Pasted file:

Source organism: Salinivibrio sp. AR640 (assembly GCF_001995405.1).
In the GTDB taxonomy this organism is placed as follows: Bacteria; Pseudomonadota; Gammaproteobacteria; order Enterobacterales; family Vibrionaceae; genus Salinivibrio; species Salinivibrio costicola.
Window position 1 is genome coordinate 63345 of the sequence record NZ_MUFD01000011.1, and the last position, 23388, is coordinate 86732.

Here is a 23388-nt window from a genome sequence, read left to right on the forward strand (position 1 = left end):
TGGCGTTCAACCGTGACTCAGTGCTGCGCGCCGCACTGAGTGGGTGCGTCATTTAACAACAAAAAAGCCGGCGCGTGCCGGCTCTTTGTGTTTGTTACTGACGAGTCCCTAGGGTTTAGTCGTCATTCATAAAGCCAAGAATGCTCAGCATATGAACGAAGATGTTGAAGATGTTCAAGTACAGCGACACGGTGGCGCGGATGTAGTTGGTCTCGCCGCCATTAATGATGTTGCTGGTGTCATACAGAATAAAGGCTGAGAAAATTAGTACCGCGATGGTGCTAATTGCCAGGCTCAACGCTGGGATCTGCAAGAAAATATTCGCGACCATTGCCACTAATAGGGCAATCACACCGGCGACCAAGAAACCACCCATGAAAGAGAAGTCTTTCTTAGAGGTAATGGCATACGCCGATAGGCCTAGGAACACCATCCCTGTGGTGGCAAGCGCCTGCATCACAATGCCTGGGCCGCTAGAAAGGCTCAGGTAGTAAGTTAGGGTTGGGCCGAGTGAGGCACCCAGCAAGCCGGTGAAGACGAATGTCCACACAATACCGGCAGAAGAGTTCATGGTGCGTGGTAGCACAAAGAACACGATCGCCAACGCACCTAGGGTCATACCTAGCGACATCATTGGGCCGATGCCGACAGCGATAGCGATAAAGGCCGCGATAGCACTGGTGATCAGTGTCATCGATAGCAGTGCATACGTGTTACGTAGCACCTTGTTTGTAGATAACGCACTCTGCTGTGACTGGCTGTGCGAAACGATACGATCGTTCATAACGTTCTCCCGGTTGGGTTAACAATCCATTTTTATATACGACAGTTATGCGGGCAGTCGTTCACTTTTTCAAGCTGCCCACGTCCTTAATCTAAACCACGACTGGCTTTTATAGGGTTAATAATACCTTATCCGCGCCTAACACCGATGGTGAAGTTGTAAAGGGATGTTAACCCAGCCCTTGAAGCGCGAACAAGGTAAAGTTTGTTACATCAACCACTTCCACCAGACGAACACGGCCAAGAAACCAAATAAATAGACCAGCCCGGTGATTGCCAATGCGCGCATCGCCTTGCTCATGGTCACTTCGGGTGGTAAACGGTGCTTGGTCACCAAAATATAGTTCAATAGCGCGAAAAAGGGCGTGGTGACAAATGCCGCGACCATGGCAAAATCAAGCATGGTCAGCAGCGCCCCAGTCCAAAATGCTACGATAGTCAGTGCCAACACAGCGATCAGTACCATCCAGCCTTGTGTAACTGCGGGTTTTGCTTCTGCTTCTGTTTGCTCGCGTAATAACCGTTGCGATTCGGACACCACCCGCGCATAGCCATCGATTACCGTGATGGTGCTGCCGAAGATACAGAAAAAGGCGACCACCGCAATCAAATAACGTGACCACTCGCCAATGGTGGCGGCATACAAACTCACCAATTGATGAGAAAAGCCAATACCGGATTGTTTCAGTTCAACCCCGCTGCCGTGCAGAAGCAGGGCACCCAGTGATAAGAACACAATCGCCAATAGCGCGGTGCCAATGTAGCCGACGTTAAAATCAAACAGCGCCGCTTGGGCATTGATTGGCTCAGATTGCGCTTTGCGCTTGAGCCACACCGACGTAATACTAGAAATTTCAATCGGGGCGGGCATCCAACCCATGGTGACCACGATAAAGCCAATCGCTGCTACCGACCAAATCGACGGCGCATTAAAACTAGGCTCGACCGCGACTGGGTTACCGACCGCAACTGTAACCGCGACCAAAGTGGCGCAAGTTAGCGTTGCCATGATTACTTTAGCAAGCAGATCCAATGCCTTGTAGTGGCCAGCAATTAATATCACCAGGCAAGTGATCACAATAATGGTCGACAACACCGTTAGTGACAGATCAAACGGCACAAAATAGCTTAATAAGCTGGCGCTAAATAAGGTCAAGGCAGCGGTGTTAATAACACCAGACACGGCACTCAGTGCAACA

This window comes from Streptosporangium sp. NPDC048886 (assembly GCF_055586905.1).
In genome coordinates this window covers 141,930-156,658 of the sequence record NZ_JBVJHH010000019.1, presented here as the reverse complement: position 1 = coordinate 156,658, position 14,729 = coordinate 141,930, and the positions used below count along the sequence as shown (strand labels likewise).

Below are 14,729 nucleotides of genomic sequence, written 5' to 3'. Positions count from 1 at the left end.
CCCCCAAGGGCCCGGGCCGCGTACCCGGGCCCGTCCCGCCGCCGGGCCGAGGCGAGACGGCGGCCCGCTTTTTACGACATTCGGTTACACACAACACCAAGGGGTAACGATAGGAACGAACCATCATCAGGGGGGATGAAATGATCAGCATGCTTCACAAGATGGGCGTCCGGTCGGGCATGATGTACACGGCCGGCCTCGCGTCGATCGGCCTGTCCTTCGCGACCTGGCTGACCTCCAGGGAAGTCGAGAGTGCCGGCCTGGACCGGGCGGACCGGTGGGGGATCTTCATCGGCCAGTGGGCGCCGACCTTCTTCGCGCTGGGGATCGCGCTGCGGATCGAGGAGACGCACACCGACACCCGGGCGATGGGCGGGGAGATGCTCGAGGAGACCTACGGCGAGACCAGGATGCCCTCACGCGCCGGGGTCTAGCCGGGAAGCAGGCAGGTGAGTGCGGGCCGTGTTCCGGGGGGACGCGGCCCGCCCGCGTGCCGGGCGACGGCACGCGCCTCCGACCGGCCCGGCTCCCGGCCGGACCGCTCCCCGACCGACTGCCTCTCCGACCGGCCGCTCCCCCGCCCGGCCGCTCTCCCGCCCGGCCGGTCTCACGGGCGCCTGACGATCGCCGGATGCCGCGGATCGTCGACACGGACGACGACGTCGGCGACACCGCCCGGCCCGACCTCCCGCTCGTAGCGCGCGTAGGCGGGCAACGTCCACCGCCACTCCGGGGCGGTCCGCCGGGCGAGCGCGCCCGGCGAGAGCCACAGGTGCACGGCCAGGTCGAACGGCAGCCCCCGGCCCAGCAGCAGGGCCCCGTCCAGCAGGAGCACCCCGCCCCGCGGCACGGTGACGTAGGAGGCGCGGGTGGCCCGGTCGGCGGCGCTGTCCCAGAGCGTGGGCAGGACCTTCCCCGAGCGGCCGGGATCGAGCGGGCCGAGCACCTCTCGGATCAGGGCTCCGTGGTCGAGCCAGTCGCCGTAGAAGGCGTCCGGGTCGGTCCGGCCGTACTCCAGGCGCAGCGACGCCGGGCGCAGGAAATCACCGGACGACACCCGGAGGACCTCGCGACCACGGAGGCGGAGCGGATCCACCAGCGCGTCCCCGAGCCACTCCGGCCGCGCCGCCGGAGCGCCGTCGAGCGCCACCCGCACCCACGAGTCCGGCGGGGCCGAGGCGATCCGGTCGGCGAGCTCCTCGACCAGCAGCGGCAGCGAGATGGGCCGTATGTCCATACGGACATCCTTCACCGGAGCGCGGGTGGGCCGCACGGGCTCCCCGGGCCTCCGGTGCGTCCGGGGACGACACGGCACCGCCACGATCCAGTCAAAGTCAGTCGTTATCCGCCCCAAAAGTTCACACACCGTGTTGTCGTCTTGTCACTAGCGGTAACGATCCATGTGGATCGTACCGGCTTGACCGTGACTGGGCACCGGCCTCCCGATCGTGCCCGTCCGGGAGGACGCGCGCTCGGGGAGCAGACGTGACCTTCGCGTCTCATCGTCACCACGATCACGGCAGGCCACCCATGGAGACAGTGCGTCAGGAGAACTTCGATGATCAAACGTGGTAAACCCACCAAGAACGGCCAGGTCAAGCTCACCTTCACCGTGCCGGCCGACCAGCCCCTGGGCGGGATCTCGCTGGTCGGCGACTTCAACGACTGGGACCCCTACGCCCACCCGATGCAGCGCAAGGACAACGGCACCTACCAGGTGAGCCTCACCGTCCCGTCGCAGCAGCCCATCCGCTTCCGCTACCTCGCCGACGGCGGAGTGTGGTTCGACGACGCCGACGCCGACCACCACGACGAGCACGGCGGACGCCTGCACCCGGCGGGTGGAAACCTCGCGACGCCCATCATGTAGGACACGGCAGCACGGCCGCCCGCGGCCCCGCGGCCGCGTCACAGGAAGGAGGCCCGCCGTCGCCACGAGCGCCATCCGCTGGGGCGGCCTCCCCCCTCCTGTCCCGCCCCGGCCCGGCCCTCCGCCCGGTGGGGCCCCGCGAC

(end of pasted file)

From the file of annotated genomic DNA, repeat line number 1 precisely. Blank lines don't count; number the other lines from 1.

Source organism: Salinivibrio sp. AR640 (assembly GCF_001995405.1).